Sunday, April 19, 2015

Apatosaurus: Beast of the Week

Since last week we covered Brontosaurus, a dinosaur that up until recently was considered a kind of Apatosaurus, it would be only fair we cover Apatosaurus, itself, this week!  Make way for Apatosaurus louisae!

Apatosaurus was a plant-eating dinosaur that lived in what is now Western North America, during the late Jurassic Period, about 152 million years ago.  It was a massive dinosaur, measuring on average about seventy five feet long from snout to tail, but there is evidence showing that some adults grew even larger than that.  Apatosaurus could have potentially grown to have been one of the largest animals to ever walk on land!  The genus name, Apatosaurus, translates to "deceptive reptile", because its bones were confusingly similar to those of other sauropods', mainly Brontosaurus.

Life reconstruction by Christopher DiPiazza showing a Brontosaurus excelsus (foreground) crossing paths with a small herd of slightly larger Apatosaurus louisae pushing down trees.  The Brontosaurus had a wider neck while Apatosaurus necks were taller.

Like its relatives, the other diplodocids, Apatosaurus would have had peg-like teeth in the front of its mouth for stripping foliage off of trees.  It then would have swallowed all of its food whole to let its digestive system do most of the work, rather than chew, since it had no teeth in the back of its mouth to do so with.  Sauropods, like Apatosaurus, also show evidence of having swallowed small rocks (by small I mean fist-sized considering how freaking huge these animals were) called gastroliths.  These rocks would aid in breaking down swallowed food inside the body by being tossed around with the plant material.  Many birds will engage in this same behavior today since they don't have any teeth for chewing, either.

Apatosaurus was particularly robust, even amongst other sauropods.  It comfortably walked around on four legs, the front two each possessed one spike-like claw, either for fighting or stability on loose ground, and the feet in the back each had three, outwards-facing claws.  However, Since Apatosaurus' center of gravity was in its hips, it was likely able to rear up on its hind legs if it needed to better reach food or knock down trees.  It may have also assumed this posture to defend itself or intimidate a rival (if Apatosaurus engaged in such behaviors at all) Apatosaurus had particularly tall vertebrae in its neck, giving it a unique profile which is unlike that of most other sauropods.  Like all diplodocids, Apatosaurus had an extremely long tail which tapered down to a thin tip, which it could have used as an effective whip-like weapon against enemies.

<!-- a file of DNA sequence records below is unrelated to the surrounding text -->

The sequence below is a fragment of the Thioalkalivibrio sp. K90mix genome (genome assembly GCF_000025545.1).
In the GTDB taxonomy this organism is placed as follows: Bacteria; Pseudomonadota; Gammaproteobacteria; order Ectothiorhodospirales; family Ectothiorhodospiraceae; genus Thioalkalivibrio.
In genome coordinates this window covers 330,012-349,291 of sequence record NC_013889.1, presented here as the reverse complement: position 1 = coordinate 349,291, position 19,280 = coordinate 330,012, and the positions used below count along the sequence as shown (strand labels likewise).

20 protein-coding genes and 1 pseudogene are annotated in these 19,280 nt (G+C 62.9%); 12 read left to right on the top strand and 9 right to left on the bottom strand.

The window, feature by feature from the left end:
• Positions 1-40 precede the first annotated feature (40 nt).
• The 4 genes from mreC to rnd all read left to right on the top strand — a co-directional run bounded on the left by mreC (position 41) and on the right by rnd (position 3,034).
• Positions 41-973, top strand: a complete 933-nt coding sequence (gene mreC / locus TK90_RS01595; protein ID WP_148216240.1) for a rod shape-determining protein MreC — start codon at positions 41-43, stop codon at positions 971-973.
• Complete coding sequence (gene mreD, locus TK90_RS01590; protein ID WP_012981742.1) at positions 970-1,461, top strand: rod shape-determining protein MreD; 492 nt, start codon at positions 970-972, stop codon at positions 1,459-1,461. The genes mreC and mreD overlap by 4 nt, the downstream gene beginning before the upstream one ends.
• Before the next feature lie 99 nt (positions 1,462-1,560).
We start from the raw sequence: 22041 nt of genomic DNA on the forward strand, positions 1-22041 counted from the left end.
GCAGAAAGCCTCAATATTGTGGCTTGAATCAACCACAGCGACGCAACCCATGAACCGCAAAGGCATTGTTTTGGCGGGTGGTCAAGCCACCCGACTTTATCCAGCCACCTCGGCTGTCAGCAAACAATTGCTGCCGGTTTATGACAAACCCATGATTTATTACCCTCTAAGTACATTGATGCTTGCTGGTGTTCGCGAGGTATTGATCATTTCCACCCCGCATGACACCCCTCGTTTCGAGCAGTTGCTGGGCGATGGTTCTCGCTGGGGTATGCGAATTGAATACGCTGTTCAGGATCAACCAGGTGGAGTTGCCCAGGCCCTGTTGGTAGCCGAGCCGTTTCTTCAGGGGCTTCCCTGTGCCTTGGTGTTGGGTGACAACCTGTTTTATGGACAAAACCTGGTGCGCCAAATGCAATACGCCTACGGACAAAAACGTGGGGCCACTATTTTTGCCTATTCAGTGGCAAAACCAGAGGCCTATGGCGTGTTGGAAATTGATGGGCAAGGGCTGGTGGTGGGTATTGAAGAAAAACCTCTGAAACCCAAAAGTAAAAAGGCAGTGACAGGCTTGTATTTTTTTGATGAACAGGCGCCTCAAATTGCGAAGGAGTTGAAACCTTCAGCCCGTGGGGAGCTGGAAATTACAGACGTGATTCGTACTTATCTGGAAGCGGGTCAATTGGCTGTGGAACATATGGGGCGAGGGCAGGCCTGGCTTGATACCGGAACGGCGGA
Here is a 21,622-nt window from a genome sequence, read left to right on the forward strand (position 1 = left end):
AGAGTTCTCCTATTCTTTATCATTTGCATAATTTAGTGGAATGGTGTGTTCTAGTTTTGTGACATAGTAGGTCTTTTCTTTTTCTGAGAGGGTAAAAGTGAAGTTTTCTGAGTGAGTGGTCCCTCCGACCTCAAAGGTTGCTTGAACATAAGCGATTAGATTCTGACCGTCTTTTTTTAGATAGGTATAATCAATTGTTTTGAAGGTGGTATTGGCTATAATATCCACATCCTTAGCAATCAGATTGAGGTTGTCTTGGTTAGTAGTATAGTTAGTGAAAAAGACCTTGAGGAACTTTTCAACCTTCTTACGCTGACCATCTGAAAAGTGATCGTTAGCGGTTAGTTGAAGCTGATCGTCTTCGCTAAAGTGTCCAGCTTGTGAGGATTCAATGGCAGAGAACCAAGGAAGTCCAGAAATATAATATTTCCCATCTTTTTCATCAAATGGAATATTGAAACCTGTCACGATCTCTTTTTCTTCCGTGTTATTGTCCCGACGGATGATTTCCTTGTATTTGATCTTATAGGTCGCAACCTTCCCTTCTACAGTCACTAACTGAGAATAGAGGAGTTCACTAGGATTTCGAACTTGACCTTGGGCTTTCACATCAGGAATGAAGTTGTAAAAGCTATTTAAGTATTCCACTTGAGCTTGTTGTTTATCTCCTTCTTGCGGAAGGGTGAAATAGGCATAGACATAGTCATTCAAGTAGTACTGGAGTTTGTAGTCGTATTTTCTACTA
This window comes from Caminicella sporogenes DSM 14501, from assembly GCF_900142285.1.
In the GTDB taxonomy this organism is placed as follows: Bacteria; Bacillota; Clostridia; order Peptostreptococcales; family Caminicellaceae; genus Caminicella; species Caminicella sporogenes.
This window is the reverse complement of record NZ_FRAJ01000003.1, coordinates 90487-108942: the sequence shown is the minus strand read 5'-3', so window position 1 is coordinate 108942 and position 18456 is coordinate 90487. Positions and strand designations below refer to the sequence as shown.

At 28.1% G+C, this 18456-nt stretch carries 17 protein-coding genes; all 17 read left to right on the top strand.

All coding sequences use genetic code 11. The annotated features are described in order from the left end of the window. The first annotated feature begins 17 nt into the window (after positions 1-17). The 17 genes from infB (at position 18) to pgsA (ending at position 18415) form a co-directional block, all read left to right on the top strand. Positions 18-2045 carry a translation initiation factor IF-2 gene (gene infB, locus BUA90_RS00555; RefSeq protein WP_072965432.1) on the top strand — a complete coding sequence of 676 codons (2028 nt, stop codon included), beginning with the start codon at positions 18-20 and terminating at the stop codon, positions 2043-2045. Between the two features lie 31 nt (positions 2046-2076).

Apatosaurus louisae skeletal mount on display at the Carnegie Museum of Natural History.

You might be wondering how an animal so large and heavily built as Apatosaurus would have ever been able to support itself on land.  The secret lies in the bones themselves of Apatosaurus, and many other large dinosaurs.  You see, like modern birds, the bones of Apatosaurus had a series of air chambers in them, making them hollow.  Many birds today use this adaptation to make themselves light enough to fly, but other dinosaurs, like Apatosaurus for instance, took this adaptation in a completely different direction, to allow themselves to evolve utterly huge bodies without crushing themselves under their own weight.  In some ways, sauropod bones were a lot like cinder blocks, which can cover more space to more easily build a large structure but have holes (in the right places engineering-wise) to remain as light as possible.  These air sacs may have also helped Apatosaurus' respiration system, better spreading oxygen throughout its huge body, which birds do with their hollow bones today, as well.

That is all for this week!  As always feel free to comment below or on our facebook page!


Tschopp, E.; Mateus, O. V.; Benson, R. B. J. (2015). "A specimen-level phylogenetic analysis and taxonomic revision of Diplodocidae (Dinosauria, Sauropoda)". PeerJ 3: e857.

Upchurch, P. (1994). "Manus claw function in sauropod dinosaurs" (PDF). Gaia 10: 161–171. ISSN 0871-5424.

Wedel, M. J. (2003). "Vertebral Pneumaticity, Air Sacs, and the Physiology of Sauropod Dinosaurs". Paleobiology 29 (2): 243–255. doi:10.1666/0094-8373(2003)029<0243:vpasat>;2. JSTOR 4096832.

Wedel, M. (2013). "A giant, skeletally immature individual of Apatosaurus from the Morrison Formation of Oklahoma" (PDF). 61st Symposium on Vertebrate Palaeontology and Comparative Anatomy Programme and Abstracts: 40–45.


  1. Have you heard of BRONTOSMASH! ?

  2. Yup! It's a cool hypothesis to think about and certainly not out of the realm of possibility.